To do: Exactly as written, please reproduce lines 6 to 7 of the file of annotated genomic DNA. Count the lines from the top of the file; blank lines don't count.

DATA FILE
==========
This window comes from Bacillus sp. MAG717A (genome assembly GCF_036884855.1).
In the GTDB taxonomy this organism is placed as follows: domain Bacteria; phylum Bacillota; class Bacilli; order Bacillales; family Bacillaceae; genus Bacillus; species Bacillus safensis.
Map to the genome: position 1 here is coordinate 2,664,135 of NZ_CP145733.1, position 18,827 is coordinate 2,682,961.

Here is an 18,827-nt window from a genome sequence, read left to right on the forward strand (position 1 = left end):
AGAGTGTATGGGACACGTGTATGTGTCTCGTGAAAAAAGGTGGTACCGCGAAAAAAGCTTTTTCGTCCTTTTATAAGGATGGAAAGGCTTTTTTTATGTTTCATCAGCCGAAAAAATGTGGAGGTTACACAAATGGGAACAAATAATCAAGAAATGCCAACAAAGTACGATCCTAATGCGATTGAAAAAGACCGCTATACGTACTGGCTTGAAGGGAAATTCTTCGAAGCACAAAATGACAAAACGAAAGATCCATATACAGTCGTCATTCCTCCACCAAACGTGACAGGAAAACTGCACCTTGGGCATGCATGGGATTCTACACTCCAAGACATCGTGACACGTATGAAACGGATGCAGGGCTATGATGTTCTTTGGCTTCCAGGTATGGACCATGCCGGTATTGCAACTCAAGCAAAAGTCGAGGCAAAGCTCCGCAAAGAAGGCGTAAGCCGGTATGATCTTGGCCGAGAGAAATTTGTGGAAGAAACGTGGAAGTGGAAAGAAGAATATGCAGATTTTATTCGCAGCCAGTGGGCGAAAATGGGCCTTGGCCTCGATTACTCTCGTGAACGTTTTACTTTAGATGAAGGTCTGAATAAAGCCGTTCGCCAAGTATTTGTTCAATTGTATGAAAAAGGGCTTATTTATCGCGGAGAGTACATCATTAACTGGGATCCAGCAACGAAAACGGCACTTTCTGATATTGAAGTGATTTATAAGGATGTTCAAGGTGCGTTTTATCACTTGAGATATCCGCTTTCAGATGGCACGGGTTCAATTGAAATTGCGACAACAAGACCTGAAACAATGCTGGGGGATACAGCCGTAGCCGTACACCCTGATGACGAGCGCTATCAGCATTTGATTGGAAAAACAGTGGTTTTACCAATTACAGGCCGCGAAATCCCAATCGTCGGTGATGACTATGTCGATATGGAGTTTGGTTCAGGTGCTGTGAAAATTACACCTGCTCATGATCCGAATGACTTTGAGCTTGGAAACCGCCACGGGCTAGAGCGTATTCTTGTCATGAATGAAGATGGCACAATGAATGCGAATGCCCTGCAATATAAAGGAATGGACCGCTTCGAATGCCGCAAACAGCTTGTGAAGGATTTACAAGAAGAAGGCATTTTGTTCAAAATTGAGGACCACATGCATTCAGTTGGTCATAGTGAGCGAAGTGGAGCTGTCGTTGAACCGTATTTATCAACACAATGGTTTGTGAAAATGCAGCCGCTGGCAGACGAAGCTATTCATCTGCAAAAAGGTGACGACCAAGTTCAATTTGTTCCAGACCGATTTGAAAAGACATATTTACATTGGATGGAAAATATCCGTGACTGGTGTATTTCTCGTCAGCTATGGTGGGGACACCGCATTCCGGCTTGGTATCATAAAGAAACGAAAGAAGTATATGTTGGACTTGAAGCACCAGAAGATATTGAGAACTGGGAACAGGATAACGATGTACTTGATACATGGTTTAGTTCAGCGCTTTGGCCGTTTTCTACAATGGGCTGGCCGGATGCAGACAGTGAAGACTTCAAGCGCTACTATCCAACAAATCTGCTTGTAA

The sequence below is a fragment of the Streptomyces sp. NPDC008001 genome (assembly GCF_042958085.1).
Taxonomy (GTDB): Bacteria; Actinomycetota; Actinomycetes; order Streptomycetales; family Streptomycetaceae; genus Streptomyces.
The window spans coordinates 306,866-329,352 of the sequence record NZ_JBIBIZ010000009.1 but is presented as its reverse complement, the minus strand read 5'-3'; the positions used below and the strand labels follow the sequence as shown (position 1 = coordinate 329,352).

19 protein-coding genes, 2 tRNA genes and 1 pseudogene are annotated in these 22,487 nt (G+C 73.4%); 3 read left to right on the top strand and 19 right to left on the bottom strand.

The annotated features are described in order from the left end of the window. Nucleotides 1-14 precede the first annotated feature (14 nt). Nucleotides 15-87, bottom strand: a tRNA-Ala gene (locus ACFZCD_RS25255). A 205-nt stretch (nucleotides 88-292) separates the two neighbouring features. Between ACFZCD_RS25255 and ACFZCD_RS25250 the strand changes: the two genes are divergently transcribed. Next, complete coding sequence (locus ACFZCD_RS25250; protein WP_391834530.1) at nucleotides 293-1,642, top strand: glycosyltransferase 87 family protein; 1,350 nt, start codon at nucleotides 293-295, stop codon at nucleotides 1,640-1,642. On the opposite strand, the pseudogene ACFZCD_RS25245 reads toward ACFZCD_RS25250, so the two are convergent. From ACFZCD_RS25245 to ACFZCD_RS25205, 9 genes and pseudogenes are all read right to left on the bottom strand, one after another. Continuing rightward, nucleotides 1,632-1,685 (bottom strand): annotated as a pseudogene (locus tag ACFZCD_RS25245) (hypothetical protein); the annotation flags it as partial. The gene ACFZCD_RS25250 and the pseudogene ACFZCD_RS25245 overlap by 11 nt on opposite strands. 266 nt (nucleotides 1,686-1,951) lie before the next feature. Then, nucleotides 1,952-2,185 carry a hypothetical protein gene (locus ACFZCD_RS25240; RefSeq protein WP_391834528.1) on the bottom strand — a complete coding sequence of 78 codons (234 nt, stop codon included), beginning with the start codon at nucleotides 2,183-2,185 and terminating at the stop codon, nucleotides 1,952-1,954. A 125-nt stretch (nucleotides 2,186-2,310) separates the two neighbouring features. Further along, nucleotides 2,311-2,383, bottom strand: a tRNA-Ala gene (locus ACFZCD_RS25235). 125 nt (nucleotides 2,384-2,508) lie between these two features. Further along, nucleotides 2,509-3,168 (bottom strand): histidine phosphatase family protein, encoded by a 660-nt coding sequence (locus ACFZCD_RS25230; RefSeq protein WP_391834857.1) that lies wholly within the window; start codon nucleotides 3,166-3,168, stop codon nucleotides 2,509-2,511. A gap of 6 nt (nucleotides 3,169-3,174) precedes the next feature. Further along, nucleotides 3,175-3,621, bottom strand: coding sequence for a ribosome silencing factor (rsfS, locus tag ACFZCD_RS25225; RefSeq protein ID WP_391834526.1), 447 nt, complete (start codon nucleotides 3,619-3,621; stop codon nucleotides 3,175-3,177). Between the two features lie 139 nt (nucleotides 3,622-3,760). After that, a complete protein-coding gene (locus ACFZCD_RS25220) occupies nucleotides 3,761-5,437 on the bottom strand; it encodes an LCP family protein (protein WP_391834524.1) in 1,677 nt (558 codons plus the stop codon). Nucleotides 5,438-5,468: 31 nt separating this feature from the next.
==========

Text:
The sequence below is a fragment of the Streptomyces sp. NPDC008001 genome (assembly GCF_042958085.1).
Taxonomy (GTDB): Bacteria; Actinomycetota; Actinomycetes; order Streptomycetales; family Streptomycetaceae; genus Streptomyces.